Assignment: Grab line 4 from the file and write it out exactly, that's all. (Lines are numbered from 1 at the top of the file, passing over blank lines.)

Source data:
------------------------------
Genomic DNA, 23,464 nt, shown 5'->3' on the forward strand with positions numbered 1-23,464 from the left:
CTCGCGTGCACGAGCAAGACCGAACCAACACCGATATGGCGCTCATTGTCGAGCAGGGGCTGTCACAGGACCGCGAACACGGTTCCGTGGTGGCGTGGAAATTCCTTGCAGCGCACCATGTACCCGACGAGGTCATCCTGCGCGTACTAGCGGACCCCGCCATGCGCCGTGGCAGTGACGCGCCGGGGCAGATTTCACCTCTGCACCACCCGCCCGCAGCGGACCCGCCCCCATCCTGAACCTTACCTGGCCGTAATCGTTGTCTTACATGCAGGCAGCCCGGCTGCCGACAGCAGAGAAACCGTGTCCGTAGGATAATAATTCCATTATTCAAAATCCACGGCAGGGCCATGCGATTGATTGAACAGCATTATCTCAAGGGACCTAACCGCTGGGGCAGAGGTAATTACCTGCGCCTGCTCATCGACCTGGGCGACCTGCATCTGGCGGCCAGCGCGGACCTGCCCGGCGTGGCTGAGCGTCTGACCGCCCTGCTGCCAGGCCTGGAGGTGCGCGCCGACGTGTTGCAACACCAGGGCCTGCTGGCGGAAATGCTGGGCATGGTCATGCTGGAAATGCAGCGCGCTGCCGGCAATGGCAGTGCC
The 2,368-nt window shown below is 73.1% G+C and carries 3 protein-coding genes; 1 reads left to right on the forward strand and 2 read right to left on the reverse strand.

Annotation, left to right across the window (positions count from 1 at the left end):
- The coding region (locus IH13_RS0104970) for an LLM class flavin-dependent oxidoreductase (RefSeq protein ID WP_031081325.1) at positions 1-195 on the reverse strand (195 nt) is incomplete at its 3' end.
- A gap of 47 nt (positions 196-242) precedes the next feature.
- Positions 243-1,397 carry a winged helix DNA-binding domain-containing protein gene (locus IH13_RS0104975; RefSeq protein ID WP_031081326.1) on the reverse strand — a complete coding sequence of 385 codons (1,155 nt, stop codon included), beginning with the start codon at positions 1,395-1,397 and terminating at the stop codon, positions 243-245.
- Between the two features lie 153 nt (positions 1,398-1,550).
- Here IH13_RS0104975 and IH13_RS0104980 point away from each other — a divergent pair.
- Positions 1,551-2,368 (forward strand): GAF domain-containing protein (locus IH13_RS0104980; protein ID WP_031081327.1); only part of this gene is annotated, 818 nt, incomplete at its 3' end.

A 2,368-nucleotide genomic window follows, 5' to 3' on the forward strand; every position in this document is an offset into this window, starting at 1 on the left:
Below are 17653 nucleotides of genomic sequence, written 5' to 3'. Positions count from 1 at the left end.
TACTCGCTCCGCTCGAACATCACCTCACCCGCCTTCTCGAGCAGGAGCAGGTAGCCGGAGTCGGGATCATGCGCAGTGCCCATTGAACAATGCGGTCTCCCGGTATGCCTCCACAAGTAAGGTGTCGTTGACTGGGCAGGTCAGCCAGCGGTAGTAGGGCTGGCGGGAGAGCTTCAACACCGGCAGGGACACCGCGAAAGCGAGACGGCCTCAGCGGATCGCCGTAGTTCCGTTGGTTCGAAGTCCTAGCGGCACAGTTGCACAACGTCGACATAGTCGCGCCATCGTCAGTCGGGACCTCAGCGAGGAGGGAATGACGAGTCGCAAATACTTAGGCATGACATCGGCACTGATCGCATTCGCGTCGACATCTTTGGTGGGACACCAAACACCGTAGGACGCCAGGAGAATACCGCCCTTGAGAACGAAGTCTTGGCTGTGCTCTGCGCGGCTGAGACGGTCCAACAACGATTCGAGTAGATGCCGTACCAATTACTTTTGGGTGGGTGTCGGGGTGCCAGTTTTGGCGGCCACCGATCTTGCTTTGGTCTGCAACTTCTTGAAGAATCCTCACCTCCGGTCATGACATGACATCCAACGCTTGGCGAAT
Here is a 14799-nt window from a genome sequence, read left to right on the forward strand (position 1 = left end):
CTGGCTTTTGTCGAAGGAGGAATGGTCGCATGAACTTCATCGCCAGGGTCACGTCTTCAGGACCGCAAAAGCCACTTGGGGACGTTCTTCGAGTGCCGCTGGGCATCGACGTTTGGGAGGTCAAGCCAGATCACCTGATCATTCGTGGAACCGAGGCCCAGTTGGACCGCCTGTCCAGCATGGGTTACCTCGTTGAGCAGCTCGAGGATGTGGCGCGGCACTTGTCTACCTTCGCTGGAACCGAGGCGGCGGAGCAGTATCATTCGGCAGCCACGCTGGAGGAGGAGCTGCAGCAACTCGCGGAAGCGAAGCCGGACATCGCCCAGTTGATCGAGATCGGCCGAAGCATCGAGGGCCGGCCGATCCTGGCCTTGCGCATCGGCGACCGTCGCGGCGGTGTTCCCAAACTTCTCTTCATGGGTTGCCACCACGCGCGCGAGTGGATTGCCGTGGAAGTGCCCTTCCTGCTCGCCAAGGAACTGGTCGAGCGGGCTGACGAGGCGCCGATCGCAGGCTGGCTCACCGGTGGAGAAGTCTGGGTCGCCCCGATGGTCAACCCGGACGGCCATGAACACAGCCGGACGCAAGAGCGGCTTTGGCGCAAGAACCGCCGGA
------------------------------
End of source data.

Annotation, left to right across the window (positions count from 1 at the left end):